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Review

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    HIFF Review: 'The Girl' Creates Dark Hitchcockian Mood, But At The Cost Of Virtually Everything Else

    Like with the two competing Snow White movies earlier this year, Hollywood finds itself in the midst of battling Alfred Hitchcock pseudo-biographies this fall; each detailing the production of one of the master director's seminal films and his relationship with that film's comely leading lad...

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    Review: 'Fat Kid Rules The World' A Modestly Affecting Directorial Debut For Matthew Lillard

    Some actors-turned-directors jump out of the box fully-formed, fully utilizing a learned bag of tricks to properly convey their show business experience, to tell a story that burns inside of them. And some, lacking real vision, just want to take a shot at something new. It appears Matthew Lillard is...

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    VIFF Review: Brazilian 'Neighbouring Sounds' Is A Film For People Watchers

    We lovers of cinema are nosy little bastards. It is the medium for the voyeur. We like to watch, truly a “race of Peeping Toms” as “Rear Window” taught us. The Brazilian film “Neighbouring Sounds” is kinda like that Hitchcock masterpiece, in a way. It’s all about observing. It’s the audience and the...

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    NYFF Review: 'Memories Look At Me' A Comforting, Modest Micro Indie

    Song Fang's "Memories Look At Me" is a tough one: while the filmmaker's debut is a lovely, pleasant experience, it's extremely difficult to make the movie sound at all appealing. A large percentage of it takes place in a single apartment, with each dialogue-heavy scene generally composed of a single...

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    NYFF Review: Rock 'N' Roll Dreams Are Fleeting & Familiar In David Chase's Uneven 'Not Fade Away'

    For a film that’s ostensibly set to the vibrant pulse of early ‘60s rock 'n' roll and blues -- The Rolling Stones, the early Beatles, Bo Diddley, etc. -- David Chase’s directorial debut, “Not Fade Away,” sure has a curious, circuitous and eventually long-winded tempo. Set in 1964, just a few months ...

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    Review: 'Someday This Pain Will Be Useful To You' Proves Its Title Wrong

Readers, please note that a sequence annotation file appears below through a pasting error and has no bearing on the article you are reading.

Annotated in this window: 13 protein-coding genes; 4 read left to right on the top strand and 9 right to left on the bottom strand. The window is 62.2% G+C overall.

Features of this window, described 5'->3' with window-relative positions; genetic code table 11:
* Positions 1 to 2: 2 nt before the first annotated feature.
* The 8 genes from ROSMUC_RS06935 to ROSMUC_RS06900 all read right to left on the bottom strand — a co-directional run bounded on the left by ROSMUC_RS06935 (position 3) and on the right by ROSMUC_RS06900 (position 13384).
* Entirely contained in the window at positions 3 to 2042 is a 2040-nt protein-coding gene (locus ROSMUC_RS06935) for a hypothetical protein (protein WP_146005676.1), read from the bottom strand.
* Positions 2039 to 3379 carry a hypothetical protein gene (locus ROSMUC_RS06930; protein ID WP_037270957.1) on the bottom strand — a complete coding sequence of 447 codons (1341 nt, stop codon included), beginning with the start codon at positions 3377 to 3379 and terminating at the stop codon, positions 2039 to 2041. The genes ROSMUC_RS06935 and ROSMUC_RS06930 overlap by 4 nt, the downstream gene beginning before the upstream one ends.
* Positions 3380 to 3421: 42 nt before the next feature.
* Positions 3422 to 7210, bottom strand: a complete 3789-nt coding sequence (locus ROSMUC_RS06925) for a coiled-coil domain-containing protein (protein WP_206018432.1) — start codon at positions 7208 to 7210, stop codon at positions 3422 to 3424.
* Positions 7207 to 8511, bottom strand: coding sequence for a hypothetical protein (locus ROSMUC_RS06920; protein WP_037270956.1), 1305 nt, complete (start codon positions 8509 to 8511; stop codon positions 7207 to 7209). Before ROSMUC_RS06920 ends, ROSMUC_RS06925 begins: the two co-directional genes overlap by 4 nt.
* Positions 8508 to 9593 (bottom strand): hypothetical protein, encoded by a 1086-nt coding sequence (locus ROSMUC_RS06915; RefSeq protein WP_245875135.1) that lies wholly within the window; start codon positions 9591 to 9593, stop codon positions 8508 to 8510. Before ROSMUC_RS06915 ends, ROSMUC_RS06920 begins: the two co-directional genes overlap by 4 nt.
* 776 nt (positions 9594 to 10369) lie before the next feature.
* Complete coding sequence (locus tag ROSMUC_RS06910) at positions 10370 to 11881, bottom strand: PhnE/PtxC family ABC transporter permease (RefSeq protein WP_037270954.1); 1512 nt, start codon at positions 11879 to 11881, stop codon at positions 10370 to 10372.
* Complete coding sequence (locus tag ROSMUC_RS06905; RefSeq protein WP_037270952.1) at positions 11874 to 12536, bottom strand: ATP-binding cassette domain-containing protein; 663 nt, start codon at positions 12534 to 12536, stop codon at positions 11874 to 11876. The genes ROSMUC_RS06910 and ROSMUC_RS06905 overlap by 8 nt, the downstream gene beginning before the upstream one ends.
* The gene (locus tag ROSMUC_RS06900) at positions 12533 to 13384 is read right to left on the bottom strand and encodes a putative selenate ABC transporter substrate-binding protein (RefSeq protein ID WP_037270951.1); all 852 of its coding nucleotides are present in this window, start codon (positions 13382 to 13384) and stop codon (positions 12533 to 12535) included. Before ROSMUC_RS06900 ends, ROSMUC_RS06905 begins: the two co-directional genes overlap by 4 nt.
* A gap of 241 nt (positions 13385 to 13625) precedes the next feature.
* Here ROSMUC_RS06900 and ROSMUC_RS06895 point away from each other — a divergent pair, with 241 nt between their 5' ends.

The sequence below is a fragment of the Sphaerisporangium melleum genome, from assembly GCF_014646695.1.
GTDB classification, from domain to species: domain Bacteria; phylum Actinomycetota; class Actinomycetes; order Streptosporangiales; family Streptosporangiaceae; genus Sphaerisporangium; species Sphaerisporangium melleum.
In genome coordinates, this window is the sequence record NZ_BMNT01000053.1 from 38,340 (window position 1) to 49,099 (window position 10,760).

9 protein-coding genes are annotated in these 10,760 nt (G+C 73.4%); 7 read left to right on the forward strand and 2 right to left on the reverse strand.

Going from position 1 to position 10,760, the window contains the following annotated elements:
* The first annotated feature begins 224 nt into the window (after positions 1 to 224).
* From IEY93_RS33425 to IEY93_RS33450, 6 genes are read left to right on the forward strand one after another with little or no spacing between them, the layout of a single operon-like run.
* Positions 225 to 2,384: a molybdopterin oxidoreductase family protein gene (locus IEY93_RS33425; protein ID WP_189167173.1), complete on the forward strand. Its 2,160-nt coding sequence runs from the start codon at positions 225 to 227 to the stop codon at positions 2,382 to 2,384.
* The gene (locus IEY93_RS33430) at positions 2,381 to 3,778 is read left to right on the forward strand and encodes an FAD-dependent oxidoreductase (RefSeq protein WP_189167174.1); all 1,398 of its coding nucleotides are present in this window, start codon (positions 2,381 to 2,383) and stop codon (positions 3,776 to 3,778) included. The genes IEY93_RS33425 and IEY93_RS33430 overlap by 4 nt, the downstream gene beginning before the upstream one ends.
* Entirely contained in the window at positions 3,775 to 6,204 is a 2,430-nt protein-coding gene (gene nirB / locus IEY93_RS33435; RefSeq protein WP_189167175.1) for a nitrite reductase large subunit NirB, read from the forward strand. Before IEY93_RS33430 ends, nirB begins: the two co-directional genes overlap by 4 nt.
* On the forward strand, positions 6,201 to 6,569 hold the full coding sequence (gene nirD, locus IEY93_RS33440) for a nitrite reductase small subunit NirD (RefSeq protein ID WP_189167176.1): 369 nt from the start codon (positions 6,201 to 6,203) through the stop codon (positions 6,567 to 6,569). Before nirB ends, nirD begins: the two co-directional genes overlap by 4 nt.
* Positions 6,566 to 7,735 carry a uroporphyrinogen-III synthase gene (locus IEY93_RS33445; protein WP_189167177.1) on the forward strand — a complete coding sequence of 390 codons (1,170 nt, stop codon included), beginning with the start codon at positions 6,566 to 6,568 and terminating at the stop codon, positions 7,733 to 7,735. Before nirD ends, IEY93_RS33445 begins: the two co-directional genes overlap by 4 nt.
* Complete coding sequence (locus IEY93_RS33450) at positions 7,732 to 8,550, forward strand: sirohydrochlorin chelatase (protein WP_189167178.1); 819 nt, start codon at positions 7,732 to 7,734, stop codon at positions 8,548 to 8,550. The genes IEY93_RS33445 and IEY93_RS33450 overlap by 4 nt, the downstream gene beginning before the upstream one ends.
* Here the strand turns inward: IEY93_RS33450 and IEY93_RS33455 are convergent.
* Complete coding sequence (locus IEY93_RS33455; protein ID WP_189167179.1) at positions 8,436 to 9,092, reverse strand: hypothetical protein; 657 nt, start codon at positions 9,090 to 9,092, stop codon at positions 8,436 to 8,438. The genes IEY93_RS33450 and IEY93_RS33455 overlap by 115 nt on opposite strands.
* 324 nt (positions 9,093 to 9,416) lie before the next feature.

The displeasure one feels in watching, or simply enduring, the indie dramedy "Someday This Pain Will Be Useful to You" is directly proportional to how throughly selfish and unsympathetic the lead character James truly is. When we're first introduced to the misanthrope, he's on the roof of his home i...

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    Review: James Bond Doc ‘Everything Or Nothing’ Is A Fascinating, In-Depth Look At The Ups & Downs Of The Iconic Super-Spy

    This year James Bond, the dapper British super-spy with a taste for violence and sex, turns 50, and in celebration of this momentous achievement a new deluxe Blu-ray box set is being released, a new film premieres in theaters this fall (“Skyfall” from “American Beauty” director Sam Mendes) and a new...

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    Review: 'Escape Fire' Paints A Portrait Of A Broken System & A Hopeful, Humanist Solution

    "Escape Fire: The Fight to Rescue American Healthcare" opens with an anecdotal analogy that initially seems kind of out of place in a documentary about health care systems. Dr. Don Berwick relates how a firefighter, while combatting an out of control forest fire, chose to set a fire around him in or...

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    Review: 'Taken 2' Promises The Same Plate, Less Flavor, Smaller Servings

    There’s diminishing returns, and then there’s “Taken 2,” the next, and probably last installment of the “Taken” franchise. Of course, it’s a piece of a whole, only the latest in the body of work from producer Luc Besson (again sharing screenwriting duties wi...

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    Review: 'V/H/S' A Solidly Delivered Horror Anthology That Brings The Thrills

    When compared to the pristine picture quality of Blu-ray, the VHS format is a decrepit, grungy thing, so how better to make an anthology of grimy spook stories than to embrace that aesthetic all-around, as "V/H/S" does? Made up of six found-footage style segments – few of which actua...

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